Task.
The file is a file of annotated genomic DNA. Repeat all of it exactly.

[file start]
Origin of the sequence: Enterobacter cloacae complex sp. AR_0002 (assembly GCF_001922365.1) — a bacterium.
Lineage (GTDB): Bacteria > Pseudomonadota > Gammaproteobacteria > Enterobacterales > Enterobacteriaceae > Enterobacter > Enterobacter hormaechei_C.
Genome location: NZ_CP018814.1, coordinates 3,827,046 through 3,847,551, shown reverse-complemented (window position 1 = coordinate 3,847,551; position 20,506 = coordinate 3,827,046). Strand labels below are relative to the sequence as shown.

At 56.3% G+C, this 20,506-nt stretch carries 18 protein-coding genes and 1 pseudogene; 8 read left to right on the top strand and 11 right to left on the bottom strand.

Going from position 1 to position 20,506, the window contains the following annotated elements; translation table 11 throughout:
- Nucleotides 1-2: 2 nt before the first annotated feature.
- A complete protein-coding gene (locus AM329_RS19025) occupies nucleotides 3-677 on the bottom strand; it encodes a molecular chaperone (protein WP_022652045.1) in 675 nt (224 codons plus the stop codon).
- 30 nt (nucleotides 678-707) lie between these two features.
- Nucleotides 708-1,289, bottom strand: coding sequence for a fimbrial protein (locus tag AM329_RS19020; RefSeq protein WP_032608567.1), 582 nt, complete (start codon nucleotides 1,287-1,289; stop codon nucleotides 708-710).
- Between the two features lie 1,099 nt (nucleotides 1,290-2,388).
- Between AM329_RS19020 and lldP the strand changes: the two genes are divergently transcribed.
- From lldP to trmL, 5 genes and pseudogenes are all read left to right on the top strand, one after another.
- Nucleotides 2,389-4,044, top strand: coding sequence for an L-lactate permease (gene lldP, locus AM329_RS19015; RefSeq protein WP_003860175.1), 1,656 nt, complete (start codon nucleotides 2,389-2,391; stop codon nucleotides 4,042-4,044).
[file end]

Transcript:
Origin of the sequence: Enterobacter cloacae complex sp. AR_0002 (assembly GCF_001922365.1) — a bacterium.
Lineage (GTDB): Bacteria > Pseudomonadota > Gammaproteobacteria > Enterobacterales > Enterobacteriaceae > Enterobacter > Enterobacter hormaechei_C.
Genome location: NZ_CP018814.1, coordinates 3,827,046 through 3,847,551, shown reverse-complemented (window position 1 = coordinate 3,847,551; position 20,506 = coordinate 3,827,046). Strand labels below are relative to the sequence as shown.

At 56.3% G+C, this 20,506-nt stretch carries 18 protein-coding genes and 1 pseudogene; 8 read left to right on the top strand and 11 right to left on the bottom strand.

Going from position 1 to position 20,506, the window contains the following annotated elements; translation table 11 throughout:
- Nucleotides 1-2: 2 nt before the first annotated feature.
- A complete protein-coding gene (locus AM329_RS19025) occupies nucleotides 3-677 on the bottom strand; it encodes a molecular chaperone (protein WP_022652045.1) in 675 nt (224 codons plus the stop codon).
- 30 nt (nucleotides 678-707) lie between these two features.
- Nucleotides 708-1,289, bottom strand: coding sequence for a fimbrial protein (locus tag AM329_RS19020; RefSeq protein WP_032608567.1), 582 nt, complete (start codon nucleotides 1,287-1,289; stop codon nucleotides 708-710).
- Between the two features lie 1,099 nt (nucleotides 1,290-2,388).
- Between AM329_RS19020 and lldP the strand changes: the two genes are divergently transcribed.
- From lldP to trmL, 5 genes and pseudogenes are all read left to right on the top strand, one after another.
- Nucleotides 2,389-4,044, top strand: coding sequence for an L-lactate permease (gene lldP, locus AM329_RS19015; RefSeq protein WP_003860175.1), 1,656 nt, complete (start codon nucleotides 2,389-2,391; stop codon nucleotides 4,042-4,044).